Emma Realises How Cool Her Mum Is
A few days later, Meghan had to work again, but Sam and Emma had to go into town to do some shopping. They grew as much as they could in the garden, but there are some things which can’t be grown such as soap for the washing machine and notebooks and pens so that Sam could make notes for her writing.
When Sam actually wrote up her books, she typed them up on the computer in her study, but when she was researching and making notes, she preferred to handwrite them. She even wrote her whole first draft with pen and paper.
It would sometimes annoy Meghan because she would come home after work having left a clean house, and when she came home the sitting room would be a mess.
It would sometimes be full of what looked like hundreds of loose sheets of lined paper all filled with neatly written notes numbered in the bottom left corner, as well as dozens of books and journals, all scattered around the floor all open at the right pages, and Sam would be sat in the middle casually reading an old book with her a biro between her teeth as if there was nothing wrong.
It drove Meghan crazy! But that was just the way that Sam worked.
Emma and had to leave the house soon after breakfast, and drove into Dorchester which was about half an hour away. It was a beautiful old market town full of old buildings.
As it was a Saturday, the town was packed with families doing their shopping.
‘Oh no!’ groaned Sam as she parked the car.
‘What’s wrong?’ asked Emma, ‘don’t you like crowds?’
‘No,’ said Sam abruptly, ‘and you’re about to find out why.’
Emma knew that Sam was a published writer and had even seen a few of Sam’s books scattered around the house. But what Emma hadn’t known until that morning, was just how successful Sam’s books were.
They had hardly even made it out of the car park when it started.
A teenage boy, started jumping up and down like an excitable toddler, pointing at Sam, who was doing her best to ignore him.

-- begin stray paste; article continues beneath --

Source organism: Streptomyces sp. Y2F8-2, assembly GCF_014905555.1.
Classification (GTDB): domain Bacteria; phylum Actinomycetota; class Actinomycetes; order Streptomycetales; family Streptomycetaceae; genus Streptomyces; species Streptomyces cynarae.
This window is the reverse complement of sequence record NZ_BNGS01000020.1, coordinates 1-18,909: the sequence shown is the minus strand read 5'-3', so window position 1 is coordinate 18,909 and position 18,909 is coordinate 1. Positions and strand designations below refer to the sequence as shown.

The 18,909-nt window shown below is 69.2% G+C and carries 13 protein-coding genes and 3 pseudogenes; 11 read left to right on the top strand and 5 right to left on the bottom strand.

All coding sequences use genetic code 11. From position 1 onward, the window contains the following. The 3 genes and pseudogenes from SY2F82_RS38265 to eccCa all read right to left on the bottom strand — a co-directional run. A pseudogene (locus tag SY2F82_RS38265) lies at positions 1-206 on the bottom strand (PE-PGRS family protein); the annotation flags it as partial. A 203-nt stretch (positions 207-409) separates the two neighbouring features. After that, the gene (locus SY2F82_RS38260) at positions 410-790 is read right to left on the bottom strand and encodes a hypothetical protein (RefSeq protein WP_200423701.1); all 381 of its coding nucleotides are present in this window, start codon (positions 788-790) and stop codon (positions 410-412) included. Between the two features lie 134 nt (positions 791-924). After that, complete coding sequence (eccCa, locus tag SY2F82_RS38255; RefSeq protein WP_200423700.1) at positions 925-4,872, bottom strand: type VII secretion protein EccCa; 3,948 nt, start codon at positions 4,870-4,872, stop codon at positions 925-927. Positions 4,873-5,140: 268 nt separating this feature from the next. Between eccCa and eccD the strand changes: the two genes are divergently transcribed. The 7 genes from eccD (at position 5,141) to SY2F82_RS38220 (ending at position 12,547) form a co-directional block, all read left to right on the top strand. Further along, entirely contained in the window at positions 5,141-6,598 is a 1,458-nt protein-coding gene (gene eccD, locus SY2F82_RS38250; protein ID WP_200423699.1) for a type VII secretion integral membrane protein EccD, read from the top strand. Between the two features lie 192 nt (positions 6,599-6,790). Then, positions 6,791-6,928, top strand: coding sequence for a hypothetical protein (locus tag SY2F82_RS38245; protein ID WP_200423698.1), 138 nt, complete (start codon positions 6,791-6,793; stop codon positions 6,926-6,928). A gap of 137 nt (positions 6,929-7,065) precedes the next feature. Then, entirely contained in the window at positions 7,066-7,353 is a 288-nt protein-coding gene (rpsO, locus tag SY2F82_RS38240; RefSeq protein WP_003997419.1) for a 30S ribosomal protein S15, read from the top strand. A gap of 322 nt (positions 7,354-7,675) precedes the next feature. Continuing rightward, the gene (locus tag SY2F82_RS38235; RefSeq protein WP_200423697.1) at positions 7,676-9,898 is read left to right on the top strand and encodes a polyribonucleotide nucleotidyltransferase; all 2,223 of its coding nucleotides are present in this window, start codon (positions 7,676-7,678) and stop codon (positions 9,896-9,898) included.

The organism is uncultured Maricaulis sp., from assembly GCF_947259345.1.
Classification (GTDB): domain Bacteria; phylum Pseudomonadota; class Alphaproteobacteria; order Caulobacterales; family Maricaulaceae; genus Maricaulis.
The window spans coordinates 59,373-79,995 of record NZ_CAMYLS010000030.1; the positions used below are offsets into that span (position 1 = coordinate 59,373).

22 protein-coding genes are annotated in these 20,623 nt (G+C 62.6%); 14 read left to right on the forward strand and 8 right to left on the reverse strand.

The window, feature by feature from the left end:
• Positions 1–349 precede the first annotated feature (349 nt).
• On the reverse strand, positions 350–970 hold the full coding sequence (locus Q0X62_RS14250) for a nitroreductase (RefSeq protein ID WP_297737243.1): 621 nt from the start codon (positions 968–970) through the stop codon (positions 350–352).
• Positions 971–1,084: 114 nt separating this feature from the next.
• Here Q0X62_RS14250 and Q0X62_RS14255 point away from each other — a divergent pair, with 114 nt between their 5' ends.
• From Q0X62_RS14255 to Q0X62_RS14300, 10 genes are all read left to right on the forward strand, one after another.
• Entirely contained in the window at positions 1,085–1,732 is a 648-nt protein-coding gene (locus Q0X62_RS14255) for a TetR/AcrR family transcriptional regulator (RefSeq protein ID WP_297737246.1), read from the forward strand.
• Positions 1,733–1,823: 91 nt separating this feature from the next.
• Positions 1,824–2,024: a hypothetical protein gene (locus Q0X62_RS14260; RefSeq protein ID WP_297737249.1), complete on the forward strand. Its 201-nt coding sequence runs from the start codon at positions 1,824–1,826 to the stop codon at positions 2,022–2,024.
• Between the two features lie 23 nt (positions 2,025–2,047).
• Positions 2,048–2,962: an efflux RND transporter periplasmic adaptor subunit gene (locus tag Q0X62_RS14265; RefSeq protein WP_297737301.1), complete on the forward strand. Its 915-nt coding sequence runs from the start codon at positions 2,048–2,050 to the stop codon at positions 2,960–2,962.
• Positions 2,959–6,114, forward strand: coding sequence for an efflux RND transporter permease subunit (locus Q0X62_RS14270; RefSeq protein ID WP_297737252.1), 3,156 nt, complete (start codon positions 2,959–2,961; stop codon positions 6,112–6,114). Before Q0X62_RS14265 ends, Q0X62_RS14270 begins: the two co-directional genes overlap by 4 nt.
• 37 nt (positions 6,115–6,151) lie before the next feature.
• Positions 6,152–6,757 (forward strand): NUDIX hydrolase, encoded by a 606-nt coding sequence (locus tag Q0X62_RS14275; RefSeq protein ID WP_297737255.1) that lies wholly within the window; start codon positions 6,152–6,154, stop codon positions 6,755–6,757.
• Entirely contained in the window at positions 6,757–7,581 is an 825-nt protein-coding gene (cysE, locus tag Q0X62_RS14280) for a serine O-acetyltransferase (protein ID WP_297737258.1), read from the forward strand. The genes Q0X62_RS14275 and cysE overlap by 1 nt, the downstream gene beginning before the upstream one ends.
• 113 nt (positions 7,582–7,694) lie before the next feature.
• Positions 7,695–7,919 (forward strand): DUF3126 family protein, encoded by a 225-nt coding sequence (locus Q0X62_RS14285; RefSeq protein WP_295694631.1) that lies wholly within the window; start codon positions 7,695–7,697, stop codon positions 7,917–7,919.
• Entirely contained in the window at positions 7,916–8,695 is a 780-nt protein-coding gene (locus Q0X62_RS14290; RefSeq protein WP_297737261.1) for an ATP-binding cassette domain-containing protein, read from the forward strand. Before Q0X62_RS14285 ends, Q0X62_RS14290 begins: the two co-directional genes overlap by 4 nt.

‘It’s Samantha Collins-Llewelyn!’ he yelled.
He was walking on the other side of the road, but he was calling so loudly that Sam easily heard him.
Sam wanted to try and sink into a hole in the ground as the boy came darting across the road narrowly avoiding several cars and followed at a safer speed by his Dad.
‘You’re so cool!’ exclaimed the boy his eyes wide in amazement
‘The author information said you’re from Dorset, but I didn’t think I’d actually meet you! I just took my History GSE, I want to be just like you when I grow up.’
‘I just bought your new book,’ said the boy pulling a glossy hardback copy of Sam’s latest book Mary and Elizabeth Tudor- Two Very Different Queens.
It seemed as if the boy was so excited to meet her and talk to her that he was forgetting to stop to breathe. Sam though was not enjoying herself, she loved writing and always had done, but over the last few years, they had started becoming very popular.
She didn’t mind giving lectures at the odd university, that was fine, or even doing interviews for a documentary on the television. But she couldn’t even go shopping in the local town without being run up to by at least a few eager fans these days.
It was even worse when she went up to a bigger town like London, where she couldn’t go five minutes without people asking for autographs or asking when her new book would come out.
‘Could you sign it?’ begged the boy, ‘please!’
‘I’m afraid you’re a bit of a role model to our young Sean,’ chuckled the boy's Dad.
Emma’s mouth had dropped open in shock, and Sam was trying to compose herself from the sudden shock and control her breathing.
‘Sure,’ stammered Sam smiling nervously and pulling a pen out of her pocket, ‘it’s Sean, right?’
Sam signed the book on the frontispiece and gave the book back to the boy with another nervous and slightly awkward smile.
‘I hope you enjoy it,’ said Sam.
‘Thanks again,’ beamed Sean before heading off with his Dad to get on with their day.
‘That was so cool!’ exclaimed Emma as Sean and his Dad walked away.
‘You’re so cool Mum, you’re famous!’
‘You might find it cool,’ chuckled Sam, ‘but I don’t. Having random people I’ve never met before running up to me is really annoying, and my social anxiety doesn’t help.’
‘It’s still pretty cool,’ said Emma.
‘It is kind of cool yeah,’ laughed Sam.
They went to several different shops, including Sainsbury's for some essentials such as washing powder, shampoo and soap. They also got several packets of Quorn mince for the freezer and a few packets of veggie sausages.
They also went to the butchers, to pick up Sam’s favourite sausages. She was making toad in the hole for tea tonight. Then they went to the bakery to get a loaf of bread, and some cream cakes to have at home.
Then they went to visit Sam’s friend in the stationers where she got her notebooks and pens. Sam could have bought these in Sainsbury's, but she liked talking to her friend Amy who owned the shop.
‘Hi Ames,’ beamed Sam coming into the shop.
‘Hi Sam,’ said Amy.
‘Congrats on your new book,’ smirked Amy, ‘I’ve been telling everyone to go and out and buy them.’